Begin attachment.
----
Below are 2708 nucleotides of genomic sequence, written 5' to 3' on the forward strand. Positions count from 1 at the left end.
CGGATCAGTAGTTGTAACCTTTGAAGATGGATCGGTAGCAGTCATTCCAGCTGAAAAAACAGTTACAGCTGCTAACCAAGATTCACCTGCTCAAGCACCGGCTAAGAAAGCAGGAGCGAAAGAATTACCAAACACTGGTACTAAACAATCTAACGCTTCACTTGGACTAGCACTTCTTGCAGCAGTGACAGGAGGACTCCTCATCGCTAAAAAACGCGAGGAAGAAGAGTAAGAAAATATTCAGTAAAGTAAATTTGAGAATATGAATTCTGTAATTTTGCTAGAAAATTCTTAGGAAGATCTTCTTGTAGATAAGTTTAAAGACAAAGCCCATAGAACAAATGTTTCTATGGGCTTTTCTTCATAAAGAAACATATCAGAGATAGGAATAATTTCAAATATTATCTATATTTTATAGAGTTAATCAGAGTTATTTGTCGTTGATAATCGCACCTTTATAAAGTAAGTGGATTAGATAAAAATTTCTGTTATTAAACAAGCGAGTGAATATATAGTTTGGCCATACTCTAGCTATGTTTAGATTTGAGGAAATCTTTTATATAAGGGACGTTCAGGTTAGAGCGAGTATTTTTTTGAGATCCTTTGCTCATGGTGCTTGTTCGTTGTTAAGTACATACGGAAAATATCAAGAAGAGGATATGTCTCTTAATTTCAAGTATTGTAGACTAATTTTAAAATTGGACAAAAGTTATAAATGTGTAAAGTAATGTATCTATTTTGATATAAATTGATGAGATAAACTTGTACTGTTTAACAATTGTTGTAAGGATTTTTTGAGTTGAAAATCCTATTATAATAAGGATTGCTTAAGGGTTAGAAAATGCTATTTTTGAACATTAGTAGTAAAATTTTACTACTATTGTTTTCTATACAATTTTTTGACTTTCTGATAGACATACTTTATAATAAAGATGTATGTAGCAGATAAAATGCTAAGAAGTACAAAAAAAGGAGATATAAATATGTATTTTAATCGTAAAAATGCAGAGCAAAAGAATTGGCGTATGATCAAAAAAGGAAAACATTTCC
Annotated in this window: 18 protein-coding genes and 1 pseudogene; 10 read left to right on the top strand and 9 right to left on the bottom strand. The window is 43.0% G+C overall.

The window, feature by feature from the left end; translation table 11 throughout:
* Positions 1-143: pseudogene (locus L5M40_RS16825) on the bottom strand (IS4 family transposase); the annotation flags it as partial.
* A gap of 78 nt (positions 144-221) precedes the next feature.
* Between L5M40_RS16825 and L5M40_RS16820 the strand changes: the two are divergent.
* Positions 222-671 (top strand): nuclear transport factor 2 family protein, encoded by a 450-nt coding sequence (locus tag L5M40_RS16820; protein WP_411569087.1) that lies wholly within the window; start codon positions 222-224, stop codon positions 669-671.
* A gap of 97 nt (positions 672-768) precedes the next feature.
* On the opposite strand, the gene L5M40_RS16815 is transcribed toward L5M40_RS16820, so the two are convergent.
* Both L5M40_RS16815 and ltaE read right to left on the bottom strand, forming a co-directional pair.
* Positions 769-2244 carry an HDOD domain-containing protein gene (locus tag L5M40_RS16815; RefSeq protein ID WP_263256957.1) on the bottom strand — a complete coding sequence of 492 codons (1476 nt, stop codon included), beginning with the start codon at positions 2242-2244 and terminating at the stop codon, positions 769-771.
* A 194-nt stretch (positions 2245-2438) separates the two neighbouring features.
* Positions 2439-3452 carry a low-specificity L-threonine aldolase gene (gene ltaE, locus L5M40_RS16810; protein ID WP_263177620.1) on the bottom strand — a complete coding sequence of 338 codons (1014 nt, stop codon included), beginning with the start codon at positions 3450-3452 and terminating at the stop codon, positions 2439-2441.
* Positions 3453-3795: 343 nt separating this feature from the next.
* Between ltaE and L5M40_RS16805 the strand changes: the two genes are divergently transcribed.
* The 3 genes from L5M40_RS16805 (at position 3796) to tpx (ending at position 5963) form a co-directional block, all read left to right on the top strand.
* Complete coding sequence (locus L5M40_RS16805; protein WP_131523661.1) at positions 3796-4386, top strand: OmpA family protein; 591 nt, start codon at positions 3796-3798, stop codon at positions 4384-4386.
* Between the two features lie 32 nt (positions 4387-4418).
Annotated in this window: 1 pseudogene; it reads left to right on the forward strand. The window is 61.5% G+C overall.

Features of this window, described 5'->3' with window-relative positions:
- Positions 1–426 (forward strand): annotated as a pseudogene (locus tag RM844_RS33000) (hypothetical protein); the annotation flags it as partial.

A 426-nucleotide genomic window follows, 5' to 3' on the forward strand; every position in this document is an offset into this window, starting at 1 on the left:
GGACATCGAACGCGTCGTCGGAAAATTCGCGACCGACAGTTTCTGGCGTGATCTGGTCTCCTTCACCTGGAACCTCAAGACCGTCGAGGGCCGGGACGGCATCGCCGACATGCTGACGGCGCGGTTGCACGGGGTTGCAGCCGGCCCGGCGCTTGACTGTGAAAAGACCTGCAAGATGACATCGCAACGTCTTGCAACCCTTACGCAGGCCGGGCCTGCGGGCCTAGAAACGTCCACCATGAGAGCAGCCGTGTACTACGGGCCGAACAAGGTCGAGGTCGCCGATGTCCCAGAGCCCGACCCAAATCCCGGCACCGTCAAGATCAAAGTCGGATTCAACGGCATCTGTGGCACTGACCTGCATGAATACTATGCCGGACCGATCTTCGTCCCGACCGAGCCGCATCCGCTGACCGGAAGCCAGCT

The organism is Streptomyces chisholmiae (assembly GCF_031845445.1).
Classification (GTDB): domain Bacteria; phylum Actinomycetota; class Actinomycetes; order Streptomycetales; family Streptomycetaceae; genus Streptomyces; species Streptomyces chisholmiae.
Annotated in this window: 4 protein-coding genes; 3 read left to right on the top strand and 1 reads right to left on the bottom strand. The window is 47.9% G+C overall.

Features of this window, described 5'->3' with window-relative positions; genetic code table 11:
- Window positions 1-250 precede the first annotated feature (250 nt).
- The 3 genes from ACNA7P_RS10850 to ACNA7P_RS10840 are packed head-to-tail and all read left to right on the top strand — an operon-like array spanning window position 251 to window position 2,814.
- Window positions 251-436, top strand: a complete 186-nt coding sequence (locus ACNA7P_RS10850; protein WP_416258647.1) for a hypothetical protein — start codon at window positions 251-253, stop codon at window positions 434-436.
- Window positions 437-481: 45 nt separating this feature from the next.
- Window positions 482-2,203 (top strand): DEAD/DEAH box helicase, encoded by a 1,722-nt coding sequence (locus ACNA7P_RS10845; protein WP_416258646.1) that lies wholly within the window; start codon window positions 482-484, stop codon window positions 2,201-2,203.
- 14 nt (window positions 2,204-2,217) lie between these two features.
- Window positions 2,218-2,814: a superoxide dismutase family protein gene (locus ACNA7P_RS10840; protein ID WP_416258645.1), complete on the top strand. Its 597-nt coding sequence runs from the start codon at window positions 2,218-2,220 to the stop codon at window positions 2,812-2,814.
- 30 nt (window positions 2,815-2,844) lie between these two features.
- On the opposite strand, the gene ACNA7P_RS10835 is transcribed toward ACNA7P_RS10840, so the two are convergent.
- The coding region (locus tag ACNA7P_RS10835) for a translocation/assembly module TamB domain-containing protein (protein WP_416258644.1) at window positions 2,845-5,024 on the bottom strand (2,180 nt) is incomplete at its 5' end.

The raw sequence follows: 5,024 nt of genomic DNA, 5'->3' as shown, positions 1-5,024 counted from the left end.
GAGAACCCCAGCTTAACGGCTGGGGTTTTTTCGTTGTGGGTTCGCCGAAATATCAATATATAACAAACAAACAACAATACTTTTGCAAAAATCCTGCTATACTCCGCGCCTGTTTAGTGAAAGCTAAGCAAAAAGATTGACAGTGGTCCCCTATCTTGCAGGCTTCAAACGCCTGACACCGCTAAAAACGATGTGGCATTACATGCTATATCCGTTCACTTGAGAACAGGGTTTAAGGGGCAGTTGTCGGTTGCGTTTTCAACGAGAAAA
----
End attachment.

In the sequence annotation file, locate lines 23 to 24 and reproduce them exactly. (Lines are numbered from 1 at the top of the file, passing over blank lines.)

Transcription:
A 426-nucleotide genomic window follows, 5' to 3' on the forward strand; every position in this document is an offset into this window, starting at 1 on the left:
GGACATCGAACGCGTCGTCGGAAAATTCGCGACCGACAGTTTCTGGCGTGATCTGGTCTCCTTCACCTGGAACCTCAAGACCGTCGAGGGCCGGGACGGCATCGCCGACATGCTGACGGCGCGGTTGCACGGGGTTGCAGCCGGCCCGGCGCTTGACTGTGAAAAGACCTGCAAGATGACATCGCAACGTCTTGCAACCCTTACGCAGGCCGGGCCTGCGGGCCTAGAAACGTCCACCATGAGAGCAGCCGTGTACTACGGGCCGAACAAGGTCGAGGTCGCCGATGTCCCAGAGCCCGACCCAAATCCCGGCACCGTCAAGATCAAAGTCGGATTCAACGGCATCTGTGGCACTGACCTGCATGAATACTATGCCGGACCGATCTTCGTCCCGACCGAGCCGCATCCGCTGACCGGAAGCCAGCT